Unless a home inspector uses unnecessarily persuasive language to portray home defects as much worse than they are, a report should be viewed as nothing but information. What the customer does with it is his or her own choice.
The home inspection industry is just beginning to mature. As such, a lot of myths still circulate among agents, buyers, and sellers. Just a few decades ago, buyers tended to buy a house with only the vaguest idea about whether or not it was worth the asking price. Some hired contractors to give the property a once-over. As more and more inspectors enter the field, facts will overtake the myths.
Pre Listing Home Inspection
Knowing how to prepare for a home inspection is one of the critical elements in making sure you avoid problems with your sale.
Before you sell your home one of the smartest things you can do is get it inspected. This is the only way you can be sure that there is nothing significantly wrong with the property you are selling.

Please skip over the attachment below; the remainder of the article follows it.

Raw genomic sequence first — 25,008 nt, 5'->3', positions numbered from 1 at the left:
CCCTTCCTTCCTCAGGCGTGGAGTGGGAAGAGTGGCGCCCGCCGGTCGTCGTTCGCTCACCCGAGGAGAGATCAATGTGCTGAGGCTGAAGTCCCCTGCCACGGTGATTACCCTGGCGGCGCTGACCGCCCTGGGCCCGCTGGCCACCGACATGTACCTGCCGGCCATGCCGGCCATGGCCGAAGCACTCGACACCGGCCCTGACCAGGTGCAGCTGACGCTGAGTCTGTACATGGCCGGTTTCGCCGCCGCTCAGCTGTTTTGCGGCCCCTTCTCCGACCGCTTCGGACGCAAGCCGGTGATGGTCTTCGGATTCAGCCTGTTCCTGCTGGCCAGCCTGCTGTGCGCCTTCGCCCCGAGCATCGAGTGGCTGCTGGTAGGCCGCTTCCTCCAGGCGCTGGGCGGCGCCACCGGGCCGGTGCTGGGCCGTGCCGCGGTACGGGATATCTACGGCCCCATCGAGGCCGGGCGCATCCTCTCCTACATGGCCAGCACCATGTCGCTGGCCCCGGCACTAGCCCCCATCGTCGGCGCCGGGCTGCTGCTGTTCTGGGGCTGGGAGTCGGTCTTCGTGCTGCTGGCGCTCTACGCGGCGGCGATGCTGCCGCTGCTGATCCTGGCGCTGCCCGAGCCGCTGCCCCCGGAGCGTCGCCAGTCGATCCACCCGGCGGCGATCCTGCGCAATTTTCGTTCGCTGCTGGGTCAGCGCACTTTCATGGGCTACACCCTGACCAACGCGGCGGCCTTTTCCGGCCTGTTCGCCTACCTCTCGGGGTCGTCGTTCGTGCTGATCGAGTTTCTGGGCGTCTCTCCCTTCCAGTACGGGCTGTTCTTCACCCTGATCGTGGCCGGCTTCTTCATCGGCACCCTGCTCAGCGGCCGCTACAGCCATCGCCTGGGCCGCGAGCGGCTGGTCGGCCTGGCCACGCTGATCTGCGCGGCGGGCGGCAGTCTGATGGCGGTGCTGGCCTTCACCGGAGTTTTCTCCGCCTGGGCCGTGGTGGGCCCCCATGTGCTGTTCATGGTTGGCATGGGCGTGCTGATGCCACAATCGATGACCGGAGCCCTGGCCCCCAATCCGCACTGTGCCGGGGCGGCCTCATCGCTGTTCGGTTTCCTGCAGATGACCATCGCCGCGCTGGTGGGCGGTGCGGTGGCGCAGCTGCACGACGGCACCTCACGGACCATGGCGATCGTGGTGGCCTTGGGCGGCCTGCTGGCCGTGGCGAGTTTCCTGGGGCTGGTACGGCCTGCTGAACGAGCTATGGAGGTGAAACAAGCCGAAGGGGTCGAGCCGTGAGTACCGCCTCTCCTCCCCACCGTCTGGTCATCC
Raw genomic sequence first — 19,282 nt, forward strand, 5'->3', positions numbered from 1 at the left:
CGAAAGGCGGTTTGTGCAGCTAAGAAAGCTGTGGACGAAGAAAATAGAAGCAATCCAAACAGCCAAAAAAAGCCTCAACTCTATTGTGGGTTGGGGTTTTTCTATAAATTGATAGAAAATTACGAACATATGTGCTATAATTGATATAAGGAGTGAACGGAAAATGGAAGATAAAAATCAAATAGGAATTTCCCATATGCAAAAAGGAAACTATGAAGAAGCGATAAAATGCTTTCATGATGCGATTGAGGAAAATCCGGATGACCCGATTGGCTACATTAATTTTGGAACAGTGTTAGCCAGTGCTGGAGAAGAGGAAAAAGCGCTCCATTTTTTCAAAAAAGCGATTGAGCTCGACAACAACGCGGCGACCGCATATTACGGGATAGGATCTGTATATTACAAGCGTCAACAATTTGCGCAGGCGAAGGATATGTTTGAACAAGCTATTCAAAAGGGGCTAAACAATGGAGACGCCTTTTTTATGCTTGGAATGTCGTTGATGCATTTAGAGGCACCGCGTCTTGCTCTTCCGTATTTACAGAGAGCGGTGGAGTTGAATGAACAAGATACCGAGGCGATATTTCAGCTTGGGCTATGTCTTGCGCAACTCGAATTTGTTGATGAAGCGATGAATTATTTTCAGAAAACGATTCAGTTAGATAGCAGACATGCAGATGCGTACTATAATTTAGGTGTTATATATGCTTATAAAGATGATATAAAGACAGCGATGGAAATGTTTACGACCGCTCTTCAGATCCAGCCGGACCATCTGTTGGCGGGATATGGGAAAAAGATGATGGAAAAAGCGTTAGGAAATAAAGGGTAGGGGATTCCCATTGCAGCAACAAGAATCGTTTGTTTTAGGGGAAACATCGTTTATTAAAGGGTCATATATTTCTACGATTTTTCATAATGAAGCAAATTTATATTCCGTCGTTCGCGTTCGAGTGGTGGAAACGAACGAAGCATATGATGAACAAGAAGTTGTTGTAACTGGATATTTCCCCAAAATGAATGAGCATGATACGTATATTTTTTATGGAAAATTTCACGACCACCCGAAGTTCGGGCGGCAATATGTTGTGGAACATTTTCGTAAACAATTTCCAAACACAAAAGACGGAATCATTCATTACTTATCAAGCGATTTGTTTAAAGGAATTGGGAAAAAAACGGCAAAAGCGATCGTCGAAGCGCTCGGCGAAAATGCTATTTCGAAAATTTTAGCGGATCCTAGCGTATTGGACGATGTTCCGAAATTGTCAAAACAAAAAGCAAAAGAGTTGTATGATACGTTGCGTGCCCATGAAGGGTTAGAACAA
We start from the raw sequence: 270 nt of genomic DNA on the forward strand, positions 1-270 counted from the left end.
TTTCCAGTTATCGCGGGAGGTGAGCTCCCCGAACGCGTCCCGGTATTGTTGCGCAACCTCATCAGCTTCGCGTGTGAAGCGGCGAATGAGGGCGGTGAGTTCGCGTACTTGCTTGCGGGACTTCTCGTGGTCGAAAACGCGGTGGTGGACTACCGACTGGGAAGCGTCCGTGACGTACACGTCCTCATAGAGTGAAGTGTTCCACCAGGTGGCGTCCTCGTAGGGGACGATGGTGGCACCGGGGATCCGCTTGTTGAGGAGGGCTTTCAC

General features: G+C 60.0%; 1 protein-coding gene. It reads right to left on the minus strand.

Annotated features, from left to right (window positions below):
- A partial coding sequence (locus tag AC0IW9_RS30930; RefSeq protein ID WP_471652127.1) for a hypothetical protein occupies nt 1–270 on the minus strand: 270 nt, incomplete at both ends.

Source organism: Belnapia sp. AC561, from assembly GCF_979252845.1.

Often home owners have no idea their home has any issues.
Why get a pre-listing home inspection?
A pre-listing inspection, which is paid for by the home seller. Typically, home inspections are paid for by the buyer and performed right before closing the sale of the home.
By moving the inspection to the beginning of the sales cycle, sellers are able to shorten the process by removing obstacles before they can interfere with a potential sale. The importance of having a home inspection as part of the home sales process cannot be understated.